At home, with my redoubled attention to the instrument, I convinced my parents to let me buy an electric guitar this time—a Washburn X-12, with a wavy orange pattern that hypnotized me—and a cheap miniature amp. The guitars set aside for class—acoustic-electric models with small holes dotting the edge of the bodies—were equal parts alluring and alienating, unlike anything I had seen before. Something about the Washburn called to me as a contrast to what I had picked up at school, but its novelty soon wore off, and I began losing interest in it too.

Shortly after the elective ended, my amp at home broke. The Washburn got picked up less. I still jotted down slapdash lyrics—this time, in a notebook—and would set them to my best Nirvana-esque simple power chord progressions. I even sequenced hypothetical albums on the page, stringing together a narrative in my head through words that barely said much of anything.

As the practices began fading again, and I grew tired and self-conscious of playing the same riffs within earshot of the rest of my family, I shuttered this guitar away as well. It, too, still sits in my closet—untouched, unplayed, its strings clangy and rusty. It’s just as much a piece of what made me, even if it hasn’t felt my love for years now.


Time operates at its own speed in K-ON! Though the anime only lasts two seasons and a movie, it spans the entirety of its older club members’ three years of high school. Yui, Mio, Ritsu, and Mugi’s first two years are especially slippery, condensed into the fourteen episodes that make up the show’s first season. Milestones pass by offscreen. Months elapse in the matter of a cut. With each passing episode, we find the Light Music Club growing up and grow closer, imperceptibly so. We feel the sense of time’s passage, faster than we can ever register.

In the show’s second season, the animation puts an increasing emphasis on how light pours in through the practice room windows, casting gentle shadows on the girls. Here, visually, familiar spaces get reshaped over time, taking on their own bittersweet form of warmth and fondness—a color palette of soft reds and oranges to invite us into the languid, cozy atmosphere, even as the sun is literally setting on the girls’ time together in high school.

This, in turn, is where the show’s greatest resonance lies. As K-ON! nears its end, there grows a palpable sense of looming change—four members of the Light Music Club are set to leave behind the high school that brought them together, while the younger Azusa is still there for another year. Though most of the band eventually decide they want to stay together and go to the same university, there’s no shaking that the series’s ending brings a close to this particular chapter of the girls’ lives. After graduation, there’s no returning to the Light Music Club, or to Hokago Tea Time as they made it.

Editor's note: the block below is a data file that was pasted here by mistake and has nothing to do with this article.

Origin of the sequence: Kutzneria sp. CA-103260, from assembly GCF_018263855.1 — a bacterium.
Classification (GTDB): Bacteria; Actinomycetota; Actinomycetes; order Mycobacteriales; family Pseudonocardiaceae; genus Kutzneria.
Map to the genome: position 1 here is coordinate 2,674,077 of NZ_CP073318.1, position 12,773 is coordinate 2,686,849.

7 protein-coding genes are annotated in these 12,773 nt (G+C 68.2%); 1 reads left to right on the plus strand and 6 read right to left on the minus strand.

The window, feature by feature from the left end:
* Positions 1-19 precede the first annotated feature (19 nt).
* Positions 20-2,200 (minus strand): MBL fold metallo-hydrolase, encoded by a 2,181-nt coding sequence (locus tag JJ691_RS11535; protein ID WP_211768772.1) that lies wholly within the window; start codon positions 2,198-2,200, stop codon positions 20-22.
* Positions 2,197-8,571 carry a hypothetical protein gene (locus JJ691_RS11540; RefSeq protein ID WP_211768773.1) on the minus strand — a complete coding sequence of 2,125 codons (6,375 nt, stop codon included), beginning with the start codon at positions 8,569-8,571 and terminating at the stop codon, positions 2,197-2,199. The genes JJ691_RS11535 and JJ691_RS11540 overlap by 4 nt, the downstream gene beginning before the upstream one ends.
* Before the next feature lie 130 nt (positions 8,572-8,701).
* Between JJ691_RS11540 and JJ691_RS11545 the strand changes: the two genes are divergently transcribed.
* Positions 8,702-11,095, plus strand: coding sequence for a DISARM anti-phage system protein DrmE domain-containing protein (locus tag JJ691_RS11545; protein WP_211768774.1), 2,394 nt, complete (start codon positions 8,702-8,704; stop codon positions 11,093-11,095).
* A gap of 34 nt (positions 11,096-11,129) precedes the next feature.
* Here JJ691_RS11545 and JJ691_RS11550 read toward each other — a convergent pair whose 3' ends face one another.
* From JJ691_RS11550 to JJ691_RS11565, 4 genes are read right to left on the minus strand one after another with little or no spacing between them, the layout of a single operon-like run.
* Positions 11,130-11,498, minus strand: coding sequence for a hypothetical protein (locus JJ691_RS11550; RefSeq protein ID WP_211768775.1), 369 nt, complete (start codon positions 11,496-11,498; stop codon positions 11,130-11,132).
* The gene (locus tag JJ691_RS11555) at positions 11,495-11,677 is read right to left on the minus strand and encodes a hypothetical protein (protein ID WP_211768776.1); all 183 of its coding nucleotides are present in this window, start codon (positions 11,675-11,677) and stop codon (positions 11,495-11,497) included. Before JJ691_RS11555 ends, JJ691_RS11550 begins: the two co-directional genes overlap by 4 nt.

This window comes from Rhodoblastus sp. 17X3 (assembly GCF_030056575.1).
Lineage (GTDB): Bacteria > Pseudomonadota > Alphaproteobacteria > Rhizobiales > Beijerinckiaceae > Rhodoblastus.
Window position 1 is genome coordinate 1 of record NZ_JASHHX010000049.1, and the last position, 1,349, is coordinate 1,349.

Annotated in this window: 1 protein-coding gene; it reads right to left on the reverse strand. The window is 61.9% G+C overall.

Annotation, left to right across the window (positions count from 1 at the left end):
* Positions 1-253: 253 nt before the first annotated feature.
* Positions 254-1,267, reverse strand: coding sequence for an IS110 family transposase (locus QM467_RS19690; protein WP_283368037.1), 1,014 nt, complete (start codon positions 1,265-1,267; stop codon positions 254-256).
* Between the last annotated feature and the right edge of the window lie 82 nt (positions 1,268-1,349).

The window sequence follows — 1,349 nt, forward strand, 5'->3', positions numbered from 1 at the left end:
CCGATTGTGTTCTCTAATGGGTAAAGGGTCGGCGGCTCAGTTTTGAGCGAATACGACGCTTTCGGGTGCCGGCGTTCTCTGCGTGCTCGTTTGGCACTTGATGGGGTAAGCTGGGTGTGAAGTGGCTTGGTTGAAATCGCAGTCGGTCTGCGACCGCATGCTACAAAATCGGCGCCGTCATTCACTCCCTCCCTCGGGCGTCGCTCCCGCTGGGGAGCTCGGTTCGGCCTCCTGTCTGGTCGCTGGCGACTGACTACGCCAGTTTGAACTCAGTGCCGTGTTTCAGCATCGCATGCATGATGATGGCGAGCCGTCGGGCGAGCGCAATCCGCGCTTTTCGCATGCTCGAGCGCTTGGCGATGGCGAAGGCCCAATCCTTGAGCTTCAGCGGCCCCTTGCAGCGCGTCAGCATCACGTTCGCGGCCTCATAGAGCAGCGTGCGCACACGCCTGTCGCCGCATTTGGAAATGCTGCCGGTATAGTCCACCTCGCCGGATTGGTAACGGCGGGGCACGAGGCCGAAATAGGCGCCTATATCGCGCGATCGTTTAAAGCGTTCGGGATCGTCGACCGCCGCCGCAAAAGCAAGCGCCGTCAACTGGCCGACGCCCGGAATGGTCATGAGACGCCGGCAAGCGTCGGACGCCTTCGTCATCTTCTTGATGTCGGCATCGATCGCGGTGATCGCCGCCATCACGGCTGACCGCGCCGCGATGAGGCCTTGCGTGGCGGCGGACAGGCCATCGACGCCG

If K-ON! is a series about the ties we build with our dearest loved ones just through their presence, it’s also a series about how time makes whatever fleeting memories we share with those same people all the more precious. No singular time in our lives is forever, and neither is any single memory of someone we cherish. There’s a complicated, unspoken tenderness that comes with how K-ON!’s nature—slice-of-life and comedic—is woven into its own poignance. We get so swept up in the small, seemingly insignificant moments of levity that the cumulative emotional fondness sneaks up on us only when these moments have long since passed.

K-ON! is one of the only pieces of media I’ve encountered that actually mimics what it’s like to feel memories drift into nostalgia with enough time, and its grip on my heart is only tighter knowing that the memories it’s speaking to were ones I never quite lived.


In the aftermath of my middle school social ostracization, I found myself pushing more aggressively into masculine pursuits, in the futile hopes that this would win back some social standing with the boys whose favor I still didn’t understand my reasons for courting. Gone were the days of me picking up my guitar or practicing the violin I spent five years incrementally learning; my days, instead, were filled with football practice and wrestling. It didn’t take long for me to feel like an outsider in these activities too, and I gave up whatever attempts I made into sports and machismo within the course of a year.